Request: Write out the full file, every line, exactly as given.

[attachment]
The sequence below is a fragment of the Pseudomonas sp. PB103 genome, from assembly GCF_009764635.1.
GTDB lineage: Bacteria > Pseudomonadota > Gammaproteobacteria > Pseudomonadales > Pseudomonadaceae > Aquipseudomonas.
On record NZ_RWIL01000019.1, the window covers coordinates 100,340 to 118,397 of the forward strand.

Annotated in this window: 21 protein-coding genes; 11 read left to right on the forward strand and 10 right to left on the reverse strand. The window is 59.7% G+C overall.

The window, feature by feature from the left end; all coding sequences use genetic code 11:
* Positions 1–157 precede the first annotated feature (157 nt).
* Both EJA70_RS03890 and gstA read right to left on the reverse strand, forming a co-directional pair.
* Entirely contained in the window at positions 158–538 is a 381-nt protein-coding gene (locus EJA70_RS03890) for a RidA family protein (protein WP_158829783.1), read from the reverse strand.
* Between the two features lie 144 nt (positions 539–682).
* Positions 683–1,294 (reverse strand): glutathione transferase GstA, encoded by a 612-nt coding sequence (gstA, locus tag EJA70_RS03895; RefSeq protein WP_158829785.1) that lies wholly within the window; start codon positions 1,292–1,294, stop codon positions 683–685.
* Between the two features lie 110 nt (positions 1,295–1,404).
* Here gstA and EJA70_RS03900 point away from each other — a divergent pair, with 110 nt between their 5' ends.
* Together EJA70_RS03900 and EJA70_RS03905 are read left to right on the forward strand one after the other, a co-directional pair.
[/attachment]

The sequence below is a fragment of the Pseudomonas sp. PB103 genome, from assembly GCF_009764635.1.
GTDB lineage: Bacteria > Pseudomonadota > Gammaproteobacteria > Pseudomonadales > Pseudomonadaceae > Aquipseudomonas.
On record NZ_RWIL01000019.1, the window covers coordinates 100,340 to 118,397 of the forward strand.

Annotated in this window: 21 protein-coding genes; 11 read left to right on the forward strand and 10 right to left on the reverse strand. The window is 59.7% G+C overall.

The window, feature by feature from the left end; all coding sequences use genetic code 11:
* Positions 1–157 precede the first annotated feature (157 nt).
* Both EJA70_RS03890 and gstA read right to left on the reverse strand, forming a co-directional pair.
* Entirely contained in the window at positions 158–538 is a 381-nt protein-coding gene (locus EJA70_RS03890) for a RidA family protein (protein WP_158829783.1), read from the reverse strand.
* Between the two features lie 144 nt (positions 539–682).
* Positions 683–1,294 (reverse strand): glutathione transferase GstA, encoded by a 612-nt coding sequence (gstA, locus tag EJA70_RS03895; RefSeq protein WP_158829785.1) that lies wholly within the window; start codon positions 1,292–1,294, stop codon positions 683–685.
* Between the two features lie 110 nt (positions 1,295–1,404).
* Here gstA and EJA70_RS03900 point away from each other — a divergent pair, with 110 nt between their 5' ends.
* Together EJA70_RS03900 and EJA70_RS03905 are read left to right on the forward strand one after the other, a co-directional pair.